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Gilead revised clinical design of potential COVID-19 drug remdesivir. Why?
  • By Kim Yun-mi
  • Published 2020.04.10 15:36
  • Updated 2020.04.10 15:36
  • comments 0

Gilead Sciences’ last-minute modification of the clinical design of remdesivir, an emerging treatment against the new coronavirus (COVID-19), is drawing keen attention, industry sources said Friday.

The trials of remdesivir are scheduled to end in May.

The most notable change occurred in the number of patients. The company increased the number of severe and moderate COVID-19 patients from 1,000 to 4,000 and changed the primary endpoints. The schedule for ending the study remained unchanged.

According to ClinitalTrials.gov, Gilead updated the clinical design of remdesivir on Thursday.

As announced in late February, the two phase-3 trials (trial name: NCT04292899, NCT04292730) are to test remdesivir in severe and moderate COVID-19 patients, including 75 severe patients and 120 moderate patients from Korea.

The NCT04292899 study focuses on severe patients, and the NCT04292730, moderate patients. The two studies will divide the patients into two groups -- group A for five-day remdesivir treatment, 10-day treatment, and standard care, and group B for extended remdesivir in addition to the 10-day treatment of remdesivir.

With the latest update, the number of severe patients was up from 400 to 2,400 in the NCT04292899 trial, and that of moderate patients from 600 to 1,600 in the NCT04292730 study. The part B group of the former trial also included patients with mechanical ventilators.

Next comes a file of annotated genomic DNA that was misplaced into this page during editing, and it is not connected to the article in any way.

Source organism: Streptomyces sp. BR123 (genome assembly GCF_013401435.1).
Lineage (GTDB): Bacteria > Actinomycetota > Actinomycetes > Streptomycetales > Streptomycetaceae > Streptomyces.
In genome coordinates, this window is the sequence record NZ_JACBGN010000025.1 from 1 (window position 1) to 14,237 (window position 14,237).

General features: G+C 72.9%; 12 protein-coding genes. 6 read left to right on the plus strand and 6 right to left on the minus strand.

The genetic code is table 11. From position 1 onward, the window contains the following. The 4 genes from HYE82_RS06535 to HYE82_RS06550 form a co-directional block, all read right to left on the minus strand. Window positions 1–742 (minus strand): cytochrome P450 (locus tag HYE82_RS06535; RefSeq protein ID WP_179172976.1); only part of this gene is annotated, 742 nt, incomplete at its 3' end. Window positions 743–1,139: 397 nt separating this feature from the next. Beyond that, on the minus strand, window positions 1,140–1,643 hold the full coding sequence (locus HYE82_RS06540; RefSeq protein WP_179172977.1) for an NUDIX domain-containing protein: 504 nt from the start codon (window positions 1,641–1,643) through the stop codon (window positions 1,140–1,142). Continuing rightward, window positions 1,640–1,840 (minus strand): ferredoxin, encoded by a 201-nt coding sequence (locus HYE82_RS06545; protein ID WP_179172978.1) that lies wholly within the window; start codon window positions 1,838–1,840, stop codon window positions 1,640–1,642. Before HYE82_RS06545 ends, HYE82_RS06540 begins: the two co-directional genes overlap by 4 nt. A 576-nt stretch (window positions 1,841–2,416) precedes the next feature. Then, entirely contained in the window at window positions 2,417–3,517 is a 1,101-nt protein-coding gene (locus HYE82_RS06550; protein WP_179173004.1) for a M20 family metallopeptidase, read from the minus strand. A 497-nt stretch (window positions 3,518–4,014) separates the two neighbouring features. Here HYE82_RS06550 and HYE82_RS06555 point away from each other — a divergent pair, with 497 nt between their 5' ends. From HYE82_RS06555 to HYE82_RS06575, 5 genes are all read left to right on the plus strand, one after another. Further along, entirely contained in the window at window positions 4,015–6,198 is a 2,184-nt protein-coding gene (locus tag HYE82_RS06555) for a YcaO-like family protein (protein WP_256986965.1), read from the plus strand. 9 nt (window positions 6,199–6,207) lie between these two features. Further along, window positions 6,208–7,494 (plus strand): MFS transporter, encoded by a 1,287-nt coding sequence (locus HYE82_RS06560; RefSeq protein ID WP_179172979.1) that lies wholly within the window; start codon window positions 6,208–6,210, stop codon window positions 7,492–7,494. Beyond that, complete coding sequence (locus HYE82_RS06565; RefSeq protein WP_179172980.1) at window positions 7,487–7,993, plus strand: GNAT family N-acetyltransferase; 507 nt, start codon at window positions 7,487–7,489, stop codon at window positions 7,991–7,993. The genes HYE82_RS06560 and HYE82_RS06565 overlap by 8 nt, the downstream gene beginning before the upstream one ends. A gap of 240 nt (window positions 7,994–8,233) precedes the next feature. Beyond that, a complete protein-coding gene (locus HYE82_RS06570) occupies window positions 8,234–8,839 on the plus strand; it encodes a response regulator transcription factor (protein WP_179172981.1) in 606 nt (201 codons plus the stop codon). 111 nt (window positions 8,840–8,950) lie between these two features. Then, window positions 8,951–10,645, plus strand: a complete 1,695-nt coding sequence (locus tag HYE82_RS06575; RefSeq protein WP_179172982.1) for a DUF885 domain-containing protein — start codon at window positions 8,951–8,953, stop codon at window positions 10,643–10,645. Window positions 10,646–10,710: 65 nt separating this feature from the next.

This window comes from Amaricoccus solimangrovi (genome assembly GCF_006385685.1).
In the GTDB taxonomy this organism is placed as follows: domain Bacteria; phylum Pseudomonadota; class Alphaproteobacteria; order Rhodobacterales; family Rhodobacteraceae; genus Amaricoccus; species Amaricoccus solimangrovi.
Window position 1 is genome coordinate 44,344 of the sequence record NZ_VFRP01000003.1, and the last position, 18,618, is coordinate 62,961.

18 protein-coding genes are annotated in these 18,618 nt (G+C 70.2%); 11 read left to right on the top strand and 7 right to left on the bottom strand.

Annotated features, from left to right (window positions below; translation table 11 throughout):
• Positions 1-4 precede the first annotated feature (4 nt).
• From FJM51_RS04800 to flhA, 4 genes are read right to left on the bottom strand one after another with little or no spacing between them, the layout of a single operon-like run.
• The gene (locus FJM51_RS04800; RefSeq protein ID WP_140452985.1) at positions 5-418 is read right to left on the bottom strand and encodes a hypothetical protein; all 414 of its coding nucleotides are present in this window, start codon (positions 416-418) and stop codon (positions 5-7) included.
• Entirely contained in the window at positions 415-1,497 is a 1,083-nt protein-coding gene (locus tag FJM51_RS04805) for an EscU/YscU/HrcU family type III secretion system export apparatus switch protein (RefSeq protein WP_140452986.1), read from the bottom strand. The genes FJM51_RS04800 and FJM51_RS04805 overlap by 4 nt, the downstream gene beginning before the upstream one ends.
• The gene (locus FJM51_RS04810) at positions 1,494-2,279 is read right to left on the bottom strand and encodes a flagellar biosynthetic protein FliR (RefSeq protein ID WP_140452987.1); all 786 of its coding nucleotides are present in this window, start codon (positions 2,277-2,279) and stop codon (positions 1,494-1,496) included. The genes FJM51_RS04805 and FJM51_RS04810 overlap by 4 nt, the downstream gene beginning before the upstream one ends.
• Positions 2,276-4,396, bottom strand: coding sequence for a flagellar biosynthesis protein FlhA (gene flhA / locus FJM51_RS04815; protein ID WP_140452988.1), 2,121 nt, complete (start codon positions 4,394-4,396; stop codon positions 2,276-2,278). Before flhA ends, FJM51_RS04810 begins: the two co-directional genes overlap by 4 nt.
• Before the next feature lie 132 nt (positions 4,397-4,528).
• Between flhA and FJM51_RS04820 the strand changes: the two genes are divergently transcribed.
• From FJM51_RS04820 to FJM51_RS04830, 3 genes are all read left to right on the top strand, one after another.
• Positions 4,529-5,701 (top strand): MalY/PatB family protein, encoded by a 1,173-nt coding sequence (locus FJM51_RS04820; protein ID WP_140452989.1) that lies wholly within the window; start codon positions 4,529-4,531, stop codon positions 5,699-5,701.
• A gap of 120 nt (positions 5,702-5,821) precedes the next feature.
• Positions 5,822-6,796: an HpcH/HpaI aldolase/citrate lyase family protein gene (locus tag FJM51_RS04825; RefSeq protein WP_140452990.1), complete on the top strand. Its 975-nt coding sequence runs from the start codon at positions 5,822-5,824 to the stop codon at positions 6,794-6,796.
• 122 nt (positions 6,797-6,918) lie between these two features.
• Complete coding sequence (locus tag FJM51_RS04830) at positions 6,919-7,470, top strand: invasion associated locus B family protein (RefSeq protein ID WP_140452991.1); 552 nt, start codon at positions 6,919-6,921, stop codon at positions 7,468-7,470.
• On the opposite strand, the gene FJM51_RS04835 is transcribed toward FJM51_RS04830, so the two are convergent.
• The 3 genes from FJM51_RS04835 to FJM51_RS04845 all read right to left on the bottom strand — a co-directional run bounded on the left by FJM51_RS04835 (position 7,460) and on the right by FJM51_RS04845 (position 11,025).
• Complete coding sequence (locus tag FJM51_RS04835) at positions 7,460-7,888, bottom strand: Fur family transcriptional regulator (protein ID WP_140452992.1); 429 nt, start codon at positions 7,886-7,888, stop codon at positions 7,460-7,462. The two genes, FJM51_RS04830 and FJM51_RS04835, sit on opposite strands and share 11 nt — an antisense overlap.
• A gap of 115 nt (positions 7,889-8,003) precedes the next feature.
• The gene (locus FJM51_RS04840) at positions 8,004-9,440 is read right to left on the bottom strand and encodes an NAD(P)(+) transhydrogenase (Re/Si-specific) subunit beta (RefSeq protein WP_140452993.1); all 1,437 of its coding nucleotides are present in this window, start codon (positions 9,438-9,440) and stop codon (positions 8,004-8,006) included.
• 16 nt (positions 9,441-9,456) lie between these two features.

Gilead also changed the primary endpoints of the trials. The NCT04292730 study will evaluate the results of remdesivir treatment compared to standard therapy by a seven-point ordinal scale on Day 11, instead of Day 14. The NCT04292899 trial will assess the results by a seven-point ordinal scale on Day 14, instead of the percentage of patients whose fever and oxygen saturation are normalized by 14 days.

The pharmaceutical industry expressed various opinions about the revision of the clinical design of remdesivir.

Some said remdesivir might have failed to earn impressive results in the initially-set primary endpoint. In contrast, others noted that the change might strengthen the effect of the drug and widen the use of medicine for more patients.

When announcing the start of the trials, Gilead had said it would focus research more on Asian patients as a majority of COVID-19 patients occurred in Asia.

With the recent spike in confirmed patients in the U.S. and Europe, the change might aim to provide remdesivir for more American and European patients, observers said.


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